My soft spot exposed

By Andy Winemiller - [email protected]

As a writer at this publication I make a very concerted effort to put a game face on. I attempt to emotionally detach myself from every situation about which I write.

That applies to all coverage. My life has been one full of experiences which hardened me. Writing stories about people losing their lives has desensitized me even more.

That stated, even the most stoic of us has a soft spot. Mine is the Special Olympics.

If there’s a story in our paper regarding Special Olympics, I try to ensure my name is on the byline.

Last year’s games prompted tears to run down my cheek a couple of times. I love watching those very special people compete. Most often, they pour their heart into every event.

Special Olympics has a place near and dear to my heart, and it’s all thanks to one person whom I had the privilege to know throughout my years on earth.

My Uncle Tim was special to all of us, but I was as close to him as anybody. Tim was born with Down syndrome. He was a middle child, born after my father and prior to my aunt.

I grew up around Special Olympics. Tim never missed an opportunity to swim in the event. He also played basketball, volleyball, bocce and a few others throughout the years. However, swimming was his passion and what he did best.

Tim also made an annual trip to Columbus, Ohio, to swim in the state games. We went there a few times to watch.

Seldom did Tim return without multiple medals dangling from his neck. However, I do remember one such instance.

Tim failed to medal in swimming one year. Thus, he earned a participation ribbon. He tore it up. My grandmother was mad, and I was delighted to hear of the antic. He, like most other Winemillers I have known, felt losing was unacceptable.

I also used to chaperone dances at the Board of Mental Retardation. I even worked for the entity for a couple summers. I’d say helping those like Tim became one of my first passions in life.

One must understand when you have an uncle like Tim, he becomes a lot of things in life. Tim functioned about the same as a 5-year-old.

Thus, when we were little, Aaron and I had a playmate. Tim would tote us around everywhere. We spent hours upon hours in the backyard at my grandparents’ home. We threw the football around, chased each other around the yard and drove my grandfather crazy when we would get into things.

One memory, which seems like yesterday, is of Tim putting Aaron and me in the basket of his adult-sized tricycle. Then he would race around with us telling him to go faster. It was usually a bumpy ride, but it was fun.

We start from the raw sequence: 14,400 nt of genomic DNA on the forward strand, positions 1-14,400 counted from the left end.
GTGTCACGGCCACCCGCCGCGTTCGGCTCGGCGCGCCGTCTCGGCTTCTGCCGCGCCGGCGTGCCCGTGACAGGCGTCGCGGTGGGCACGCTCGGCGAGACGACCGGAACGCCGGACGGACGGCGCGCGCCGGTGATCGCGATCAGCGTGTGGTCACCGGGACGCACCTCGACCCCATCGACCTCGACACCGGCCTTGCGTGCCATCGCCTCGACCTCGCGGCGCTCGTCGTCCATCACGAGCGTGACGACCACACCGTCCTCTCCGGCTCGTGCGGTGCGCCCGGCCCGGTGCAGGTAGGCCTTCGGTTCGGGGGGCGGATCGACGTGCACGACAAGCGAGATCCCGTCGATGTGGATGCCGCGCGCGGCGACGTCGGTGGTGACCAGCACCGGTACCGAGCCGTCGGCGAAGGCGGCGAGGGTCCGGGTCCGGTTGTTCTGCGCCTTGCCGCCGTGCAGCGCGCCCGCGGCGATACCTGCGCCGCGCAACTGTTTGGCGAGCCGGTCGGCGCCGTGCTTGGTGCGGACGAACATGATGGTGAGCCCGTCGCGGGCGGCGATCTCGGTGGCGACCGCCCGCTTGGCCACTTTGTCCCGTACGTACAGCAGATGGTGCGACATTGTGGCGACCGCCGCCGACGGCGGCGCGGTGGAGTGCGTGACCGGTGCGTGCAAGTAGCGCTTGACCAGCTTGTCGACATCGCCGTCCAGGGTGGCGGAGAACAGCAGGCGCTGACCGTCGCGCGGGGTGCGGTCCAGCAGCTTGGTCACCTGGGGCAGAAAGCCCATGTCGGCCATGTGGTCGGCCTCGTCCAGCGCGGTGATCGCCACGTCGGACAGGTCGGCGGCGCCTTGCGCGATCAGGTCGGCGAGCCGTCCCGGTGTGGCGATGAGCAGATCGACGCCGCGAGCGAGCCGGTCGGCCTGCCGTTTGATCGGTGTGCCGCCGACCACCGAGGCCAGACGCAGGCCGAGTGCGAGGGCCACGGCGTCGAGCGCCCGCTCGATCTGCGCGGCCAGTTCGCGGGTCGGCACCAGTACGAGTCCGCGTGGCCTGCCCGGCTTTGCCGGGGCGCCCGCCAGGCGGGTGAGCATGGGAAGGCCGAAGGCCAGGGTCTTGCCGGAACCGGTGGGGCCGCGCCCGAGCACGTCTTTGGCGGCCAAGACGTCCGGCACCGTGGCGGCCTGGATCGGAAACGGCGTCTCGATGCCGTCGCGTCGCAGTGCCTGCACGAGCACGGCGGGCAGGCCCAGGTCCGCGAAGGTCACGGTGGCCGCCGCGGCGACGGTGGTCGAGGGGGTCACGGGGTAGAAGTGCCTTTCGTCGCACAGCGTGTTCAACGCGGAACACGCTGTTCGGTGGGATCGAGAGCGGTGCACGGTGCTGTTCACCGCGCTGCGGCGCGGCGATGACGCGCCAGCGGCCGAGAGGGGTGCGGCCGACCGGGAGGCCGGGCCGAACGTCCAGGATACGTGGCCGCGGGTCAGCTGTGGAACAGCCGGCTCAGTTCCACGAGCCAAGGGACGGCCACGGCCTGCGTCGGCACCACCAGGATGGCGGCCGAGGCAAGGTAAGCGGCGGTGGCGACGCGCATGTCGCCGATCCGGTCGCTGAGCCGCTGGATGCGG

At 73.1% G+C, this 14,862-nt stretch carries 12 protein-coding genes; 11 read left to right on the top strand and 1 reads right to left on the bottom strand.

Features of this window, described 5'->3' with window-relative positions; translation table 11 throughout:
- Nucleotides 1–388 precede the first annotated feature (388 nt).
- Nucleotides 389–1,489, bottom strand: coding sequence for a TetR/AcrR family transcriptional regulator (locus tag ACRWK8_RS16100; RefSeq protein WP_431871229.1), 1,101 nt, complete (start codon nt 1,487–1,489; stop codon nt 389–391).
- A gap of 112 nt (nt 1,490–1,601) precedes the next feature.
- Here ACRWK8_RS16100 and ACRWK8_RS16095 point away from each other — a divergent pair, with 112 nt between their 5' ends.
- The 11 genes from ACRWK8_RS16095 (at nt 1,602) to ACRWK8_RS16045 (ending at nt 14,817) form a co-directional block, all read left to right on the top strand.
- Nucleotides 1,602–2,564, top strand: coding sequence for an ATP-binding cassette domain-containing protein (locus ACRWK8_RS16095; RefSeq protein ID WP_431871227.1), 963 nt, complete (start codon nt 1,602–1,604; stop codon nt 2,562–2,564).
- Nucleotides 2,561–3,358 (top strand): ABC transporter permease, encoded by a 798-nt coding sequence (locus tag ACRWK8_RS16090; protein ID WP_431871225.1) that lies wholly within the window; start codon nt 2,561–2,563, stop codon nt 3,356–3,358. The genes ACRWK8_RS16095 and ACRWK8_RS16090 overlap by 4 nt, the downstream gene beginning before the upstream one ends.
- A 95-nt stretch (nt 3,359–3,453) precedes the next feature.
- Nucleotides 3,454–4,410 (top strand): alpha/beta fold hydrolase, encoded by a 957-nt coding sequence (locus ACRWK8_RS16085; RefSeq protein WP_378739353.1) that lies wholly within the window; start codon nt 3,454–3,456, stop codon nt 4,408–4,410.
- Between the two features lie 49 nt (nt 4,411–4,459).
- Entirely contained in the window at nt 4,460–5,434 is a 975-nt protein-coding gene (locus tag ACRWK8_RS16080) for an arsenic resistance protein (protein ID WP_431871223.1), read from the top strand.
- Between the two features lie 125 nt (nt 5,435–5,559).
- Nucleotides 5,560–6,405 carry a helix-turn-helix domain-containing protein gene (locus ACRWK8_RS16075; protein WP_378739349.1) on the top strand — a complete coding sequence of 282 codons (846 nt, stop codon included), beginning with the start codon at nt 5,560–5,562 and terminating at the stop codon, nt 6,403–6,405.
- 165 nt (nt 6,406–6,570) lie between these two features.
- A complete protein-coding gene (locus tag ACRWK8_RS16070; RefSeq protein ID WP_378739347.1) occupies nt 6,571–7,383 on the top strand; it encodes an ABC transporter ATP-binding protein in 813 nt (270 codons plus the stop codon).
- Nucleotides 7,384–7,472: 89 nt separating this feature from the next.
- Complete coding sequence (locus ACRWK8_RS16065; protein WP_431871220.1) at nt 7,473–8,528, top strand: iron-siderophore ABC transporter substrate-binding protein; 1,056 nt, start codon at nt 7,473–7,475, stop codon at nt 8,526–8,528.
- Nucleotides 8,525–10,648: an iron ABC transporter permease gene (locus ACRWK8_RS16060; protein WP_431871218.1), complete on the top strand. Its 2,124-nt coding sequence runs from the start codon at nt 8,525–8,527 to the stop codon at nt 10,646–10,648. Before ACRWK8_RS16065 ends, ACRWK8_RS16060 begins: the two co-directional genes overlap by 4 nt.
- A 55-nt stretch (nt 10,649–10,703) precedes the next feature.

The other neat thing about Tim was that he had the same interests as us, but he had more than two decades of life experiences. He knew all the secrets in getting to go where you wanted, or to getting the toy for which you longed.

Once we hit our teen years, Tim started calling us his “sons.” After Aaron and I would wrestle he would take us by the hand and make a huge spectacle of shouting and raising it into the air, always proclaiming us the winner.

Usually we had won. That’s what we did. However, win or lose, we would remain winners in Tim’s book.

He would remain proud of us until the day he died last week, just as he remained an important part of our lives.

Last Friday heaven became a little less “normal” and a little more special.

As we grew up, our roles transitioned. In those early years Tim took care of us.

Later, we took care of Tim.

He had taught us plenty of useful things when we were little. Now it was our turn.

Tim introduced us to speed in the basket of that tricycle. Later we would introduce him to 110 m.p.h. on a country road. Needless to say, he loved it.

We tried to involve him in everything. He went on vacations and watched sporting events. When all the old folks went to bed, we would try to get Tim out on the town.

Even with all our attempts, I could have never taught Tim as much as he taught me.

From a young age I knew the kids who “rode the short bus” to school weren’t as different as one might think. I learned just how special somebody with special needs can be.

Thanks to Tim, I now realize you can learn a whole bunch about life from the person with the lowest IQ in the room.

Whether it was competition or unconditional love, Tim knew plenty about it.

This year will be the toughest Special Olympics I will have ever witnessed.

It will be the first one I will attend without my own special athlete in my life.

Some people find their comfort in solitude or prayer. I will find mine in the faces of the hundreds of athletes and special people just like Tim and in the memories I’ll forever retain.

By Andy Winemiller

[email protected]

Andy is a staff writer for the News and can be reached at 415-4698.

Andy is a staff writer for the News and can be reached at 415-4698.

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